Tag Archives: forgiveness

Another kind of Father’s Day

Much of what I remember of my father is steeped in fear. His mythical reputation for losing his temper was handed down to me from my 10 older siblings through epic tales of survival to cautionary tales from my younger siblings on how to carefully navigate that temper.

I resented it. I wanted to be free of the yoke of his glowering persona. I longed to be free of the hard and terrible consequences that came with being a child in his world. So, I started up a small revolution in my heart against him. I knew I was the youngest, the smallest and female in a family of nine boys–with the only other female my sister who was the seeming apple in his eye–and because of this, knew there was little I could do other than to take a stand against the monster who seemed to dictate life in our home.

I couldn’t stop the blows that rained down on my brothers but when it was my turn, I was prepared. I was in trouble for coming late to dinner and it was time for my reckoning. I walked solemnly over to the drawer where the spatulas and serving spoons were kept, that were, up until that moment, loving symbols of my mom’s cooking, and pulled out one of the less dangerous looking utensils and walked over to him. This ritual was part of the torture: You had to pick the weapon you wanted to be hit with.

“Here.” I handed him the spatula, which was metal (for some reason my mom had no wooden spoons in the drawer that day, why Mom, why?) and he took it and began to slap my open palms with it. Hard and with fire behind it. I stood firm like a soldier and stared him straight in the eye without flinching. I was four. I was fierce. I would not be broken.

My dad never hit me again. But what was lost in that moment was never regained. He died only six years later when I was ten. I didn’t mourn him. I didn’t know him. I was glad the reign of fear was over.

Many years later now, I am able to look back with more compassion on my father who was, at the time of my childhood, dying. He was dying and it was a slow, awful death where his heart was slowly failing him, and he was slipping from life while at the same time trying to control it.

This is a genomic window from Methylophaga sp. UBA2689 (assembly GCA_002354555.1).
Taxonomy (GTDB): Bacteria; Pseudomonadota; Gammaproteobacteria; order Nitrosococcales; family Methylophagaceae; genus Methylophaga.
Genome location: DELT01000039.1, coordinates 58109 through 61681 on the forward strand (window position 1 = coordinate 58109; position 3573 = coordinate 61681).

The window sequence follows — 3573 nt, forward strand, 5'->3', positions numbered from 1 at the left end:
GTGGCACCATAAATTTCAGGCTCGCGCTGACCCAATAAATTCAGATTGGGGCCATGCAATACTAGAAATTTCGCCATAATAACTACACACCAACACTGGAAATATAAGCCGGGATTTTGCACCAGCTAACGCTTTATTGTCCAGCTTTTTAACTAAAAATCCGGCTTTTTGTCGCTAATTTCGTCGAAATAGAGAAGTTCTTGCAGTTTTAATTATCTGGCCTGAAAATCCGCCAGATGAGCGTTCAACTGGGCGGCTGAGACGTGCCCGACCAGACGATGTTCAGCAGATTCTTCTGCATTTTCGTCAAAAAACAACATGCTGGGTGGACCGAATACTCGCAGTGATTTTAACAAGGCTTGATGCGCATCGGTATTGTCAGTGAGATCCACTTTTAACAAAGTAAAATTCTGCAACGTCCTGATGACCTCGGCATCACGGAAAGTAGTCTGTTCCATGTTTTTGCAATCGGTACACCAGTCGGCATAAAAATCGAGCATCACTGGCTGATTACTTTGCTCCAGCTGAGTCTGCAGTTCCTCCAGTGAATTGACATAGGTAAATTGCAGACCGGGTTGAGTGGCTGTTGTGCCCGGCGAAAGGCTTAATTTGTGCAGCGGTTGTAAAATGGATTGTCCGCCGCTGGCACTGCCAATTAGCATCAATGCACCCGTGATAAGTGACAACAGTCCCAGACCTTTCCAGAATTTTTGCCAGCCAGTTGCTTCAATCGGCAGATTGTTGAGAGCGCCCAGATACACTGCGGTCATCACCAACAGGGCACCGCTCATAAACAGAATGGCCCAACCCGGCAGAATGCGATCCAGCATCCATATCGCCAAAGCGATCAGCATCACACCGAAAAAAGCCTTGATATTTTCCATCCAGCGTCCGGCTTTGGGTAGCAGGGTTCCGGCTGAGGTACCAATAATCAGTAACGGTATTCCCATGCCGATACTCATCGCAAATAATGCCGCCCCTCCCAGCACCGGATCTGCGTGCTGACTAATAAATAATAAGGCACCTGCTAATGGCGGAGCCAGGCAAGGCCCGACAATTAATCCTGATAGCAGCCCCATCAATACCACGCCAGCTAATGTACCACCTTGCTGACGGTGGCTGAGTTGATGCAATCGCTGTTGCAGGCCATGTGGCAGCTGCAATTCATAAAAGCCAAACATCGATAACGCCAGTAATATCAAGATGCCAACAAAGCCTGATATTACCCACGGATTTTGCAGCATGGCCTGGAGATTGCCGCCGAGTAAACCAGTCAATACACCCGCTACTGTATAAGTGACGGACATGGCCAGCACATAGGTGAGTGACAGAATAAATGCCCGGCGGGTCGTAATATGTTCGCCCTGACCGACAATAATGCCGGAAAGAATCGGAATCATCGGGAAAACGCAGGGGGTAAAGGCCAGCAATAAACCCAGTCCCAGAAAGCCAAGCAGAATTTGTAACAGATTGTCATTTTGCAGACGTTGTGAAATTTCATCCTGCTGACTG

I started to peel back the violence from my memory and searched for moments when he was kind to me. It took some time. But I remembered he bought me a small lamp for the dark when I was 5 or 6 because I was so terrified at night I would creep down into my parents bedroom and crawl slowly up into my mom’s bed (in those days they had separate beds) stopping when I heard his gruff complaint at my presence to which my mom always answered, “It’s only Margaret, dear, go back to sleep.”

I remember another time I was dancing in our dining room to some music in my head and he snuck a photo of me. I was really shocked that he’d cared enough to capture the moment but also didn’t know how to act–it was too intimate for such a distant relationship. Or the time he let me keep the kitten I found in a box–begrudingly, with complaints of future fleas and cost, and a Pinteresque pause before yes–then his small gesture to bring the kitten to him as he peered in the box and petted his small head. I can see now he was there, albeit far away, trying to be a father to me, but I was running in the opposite direction and he never had the emotional or physical ability to run after me.

More recently, I found an old letter of his to his older brother in a pile of photos, from a year or so before his death. He acknowledges he’s dying and is clearly sorrowful; at the end of the letter he writes about me, saying “Most of all, I think about little Margaret. That Margaret is really something, full of beans and always surprising me.” That I was in his mind at all came as a complete surprise to me but the tone is even more surprising–one of delight, tinged with deep regret and sorrow, knowing he will never see his daughter grow up, and perhaps having never really been a father to her at all.